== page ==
To characterize the spreading power of each node, we run a batch of 100 simulations for each seed. In doing so, we record the infection ratio at each time step of a single simulation run in a set, until it has covered all the network nodes (note that the size of the set may vary among different simulation runs). Then, for each generated set, we take the average of its recorded values, and place it in a list L_{sim} (each value corresponds to a single simulation run). Finally, we calculate the average of the list L_{sim} previously generated, so as to obtain a single index that represents the spreading power of a node (more details can be found in Supplementary Information). Another way to characterize the spreading power of a node is to consider the average time of full coverage among different simulations. This method has been frequently used^{9}, however with the above discussed method we can achieve a better characterization, without losing track of the average time of full coverage. A further discussion can be found in Supplementary Information under the SI evaluation section.
Laplacian spectrum
The normalized Laplacian matrix of a weighted network G is defined as , where A is the adjacency matrix, D is the diagonal matrix of node weighted degrees, and I the is the identity matrix. Therefore, for each node u, v ∈ V, we have:
where . The eigenvalues of define the spectrum of G, and they are in the range of 0 ≤ λ_{1} ≤ … ≤ λ_{n} ≤ 2, where n = V^{42}. For each network N_{i}, we compute the corresponding spectrum of the Laplacian matrix and we define the corresponding eigenvalue histogram as , where b_{ij} represents the j−th bin and v_{ij} its frequency. In our analysis, we fix the bin number to 200, such that every bin has a length of 0.01. Since every histogram has got the same number of bins, we can introduce a metric to formally quantify the distance between two spectra. Different metrics have been proposed to achieve this task, either by using a Gaussian kernel estimation^{52} or based on an Euclidean distance between the entire spectrum^{44}. Instead, in this paper, we use the Earth mover’s distance (EMD), that is equal to Wasserstein distance, as the metric. This distance falls into the category of crossbin measures as used to calculate distances between histograms. Computing EMD for multidimensional histograms generally requires the introduction of an optimization framework^{53}. Since here we deal with a monodimensional histogram, the EMD becomes the distance between the cumulative histograms. More formally, the distance between two spectra and is defined as: , where CDF_{i} is the cumulative histogram defined as . We choose this approach because it is simple and straightforward, and has been proven to be a pseudo metric as well as a graph spectrum distance^{46}.
Data Sets
In this work, all the networks are considered undirected, weighted, and connected. A brief description of the networks used is given as follows: (1) Names (nouns of the King James bible and their occurrences)^{54}, (2) C. Elegans (weighted network representing a neural network)^{55}, (3) Netscience (coauthorship network of scientists working on network theory and experiments)^{56} (4) FB (online community of students at University of California)^{57}, (5) Advogato (online community for developers)^{54}, (6) Adolescent (created from a survey that took place in 1994/1995, friendship choices by students)^{54}, (7) Geom (authors collaboration network in computational geometry)^{58}, (8) Astroph (coauthorships between scientists posting preprints on the Astrophysics EPrint Archive)^{59}, (9) Hepth (coauthorships between scientists posting preprints on the HighEnergy Theory EPrint Archive)^{59}, (10) Condmat (coauthorships between scientists posting preprints on the Condensed Matter EPrint Archive)^{59}, (11) and (12) US air passengers 2013 and 2015^{60}, (13) AS (snapshot of Autonomous System network, where the weights representing the visitcounts in the period of time)^{61}, and (14), (15) and (16) Metro, Coach and Rail respectively (network map of UK transportation system, where the edge weights are the average minutes of travel)^{62,63}.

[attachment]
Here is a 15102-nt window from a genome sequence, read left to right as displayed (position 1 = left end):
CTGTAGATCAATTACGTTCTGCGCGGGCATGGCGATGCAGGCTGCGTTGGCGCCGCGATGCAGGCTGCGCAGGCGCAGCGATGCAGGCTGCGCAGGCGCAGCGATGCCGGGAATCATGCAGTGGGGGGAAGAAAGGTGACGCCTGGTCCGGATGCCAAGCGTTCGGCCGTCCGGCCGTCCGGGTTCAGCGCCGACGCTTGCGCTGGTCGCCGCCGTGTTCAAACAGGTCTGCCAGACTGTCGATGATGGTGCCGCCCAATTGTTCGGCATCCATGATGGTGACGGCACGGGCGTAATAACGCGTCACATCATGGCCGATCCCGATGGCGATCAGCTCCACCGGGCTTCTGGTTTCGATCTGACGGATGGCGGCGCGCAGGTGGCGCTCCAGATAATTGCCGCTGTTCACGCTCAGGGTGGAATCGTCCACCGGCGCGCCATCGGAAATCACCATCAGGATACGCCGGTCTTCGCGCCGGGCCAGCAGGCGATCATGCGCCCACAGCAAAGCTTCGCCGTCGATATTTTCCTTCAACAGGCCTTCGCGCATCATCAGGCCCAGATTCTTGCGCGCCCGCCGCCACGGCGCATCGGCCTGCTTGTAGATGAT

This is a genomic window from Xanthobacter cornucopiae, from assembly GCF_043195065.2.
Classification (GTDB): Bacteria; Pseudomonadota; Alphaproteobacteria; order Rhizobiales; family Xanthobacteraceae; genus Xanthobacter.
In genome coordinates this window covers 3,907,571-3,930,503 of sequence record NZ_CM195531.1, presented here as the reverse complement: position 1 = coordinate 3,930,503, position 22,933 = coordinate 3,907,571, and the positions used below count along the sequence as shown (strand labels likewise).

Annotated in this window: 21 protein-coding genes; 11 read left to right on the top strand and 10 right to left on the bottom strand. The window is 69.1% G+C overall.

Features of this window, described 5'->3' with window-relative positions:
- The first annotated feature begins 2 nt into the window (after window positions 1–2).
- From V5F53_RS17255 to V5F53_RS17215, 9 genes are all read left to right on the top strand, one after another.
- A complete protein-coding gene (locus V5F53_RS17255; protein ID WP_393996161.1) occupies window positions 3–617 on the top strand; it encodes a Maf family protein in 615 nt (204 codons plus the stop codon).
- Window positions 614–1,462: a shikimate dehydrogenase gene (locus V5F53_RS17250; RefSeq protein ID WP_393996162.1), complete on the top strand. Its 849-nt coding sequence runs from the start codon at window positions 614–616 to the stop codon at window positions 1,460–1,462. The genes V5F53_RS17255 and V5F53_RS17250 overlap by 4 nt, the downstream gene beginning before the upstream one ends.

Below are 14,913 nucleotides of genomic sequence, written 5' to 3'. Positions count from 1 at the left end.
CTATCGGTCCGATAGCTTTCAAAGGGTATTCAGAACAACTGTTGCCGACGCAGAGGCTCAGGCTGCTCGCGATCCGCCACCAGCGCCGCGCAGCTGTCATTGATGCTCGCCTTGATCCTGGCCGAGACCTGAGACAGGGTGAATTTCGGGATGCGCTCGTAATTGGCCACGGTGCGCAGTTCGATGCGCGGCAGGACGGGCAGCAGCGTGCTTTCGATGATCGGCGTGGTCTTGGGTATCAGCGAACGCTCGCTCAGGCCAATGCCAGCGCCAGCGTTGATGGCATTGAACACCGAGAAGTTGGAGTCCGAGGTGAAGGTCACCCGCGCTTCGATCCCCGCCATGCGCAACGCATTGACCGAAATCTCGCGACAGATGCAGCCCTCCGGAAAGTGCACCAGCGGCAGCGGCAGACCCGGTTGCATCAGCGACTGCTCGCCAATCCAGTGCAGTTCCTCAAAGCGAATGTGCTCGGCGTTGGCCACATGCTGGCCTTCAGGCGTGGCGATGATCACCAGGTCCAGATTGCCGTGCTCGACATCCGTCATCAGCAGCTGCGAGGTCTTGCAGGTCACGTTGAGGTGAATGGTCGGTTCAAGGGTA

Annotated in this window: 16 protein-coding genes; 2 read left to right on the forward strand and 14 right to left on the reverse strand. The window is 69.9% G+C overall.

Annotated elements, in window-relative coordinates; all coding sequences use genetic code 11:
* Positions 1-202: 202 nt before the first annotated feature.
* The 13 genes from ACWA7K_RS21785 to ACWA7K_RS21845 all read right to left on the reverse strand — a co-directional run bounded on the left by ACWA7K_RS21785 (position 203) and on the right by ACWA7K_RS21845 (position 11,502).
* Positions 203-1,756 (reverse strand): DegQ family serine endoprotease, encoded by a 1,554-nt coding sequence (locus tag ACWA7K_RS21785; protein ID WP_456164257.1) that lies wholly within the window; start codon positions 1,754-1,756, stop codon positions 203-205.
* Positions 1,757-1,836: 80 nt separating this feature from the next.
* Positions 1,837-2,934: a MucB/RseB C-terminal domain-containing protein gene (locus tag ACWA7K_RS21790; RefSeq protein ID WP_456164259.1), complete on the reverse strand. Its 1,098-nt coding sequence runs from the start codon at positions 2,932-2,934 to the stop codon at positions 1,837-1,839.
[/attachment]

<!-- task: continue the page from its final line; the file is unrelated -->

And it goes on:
Additional Information
How to cite this article: Madotto, A and Liu, J. SuperSpreader Identification Using MetaCentrality. Sci. Rep. 6, 38994; doi: 10.1038/srep38994 (2016).
Publisher's note: Springer Nature remains neutral with regard to jurisdictional claims in published maps and institutional affiliations.
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Acknowledgements
The authors would like to acknowledge support from Hong Kong Research Grants Council (HKBU211212 & HKBU12202415).
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Conceived and designed the experiments: J.L. A.M. Performed the experiments: A.M. Analysed the data and experimental results: J.L. A.M. Wrote and revised the paper: J.L. A.M. All authors read and approved the final manuscript.
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Madotto, A., Liu, J. SuperSpreader Identification Using MetaCentrality. Sci Rep 6, 38994 (2016). https://doi.org/10.1038/srep38994
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DOI: https://doi.org/10.1038/srep38994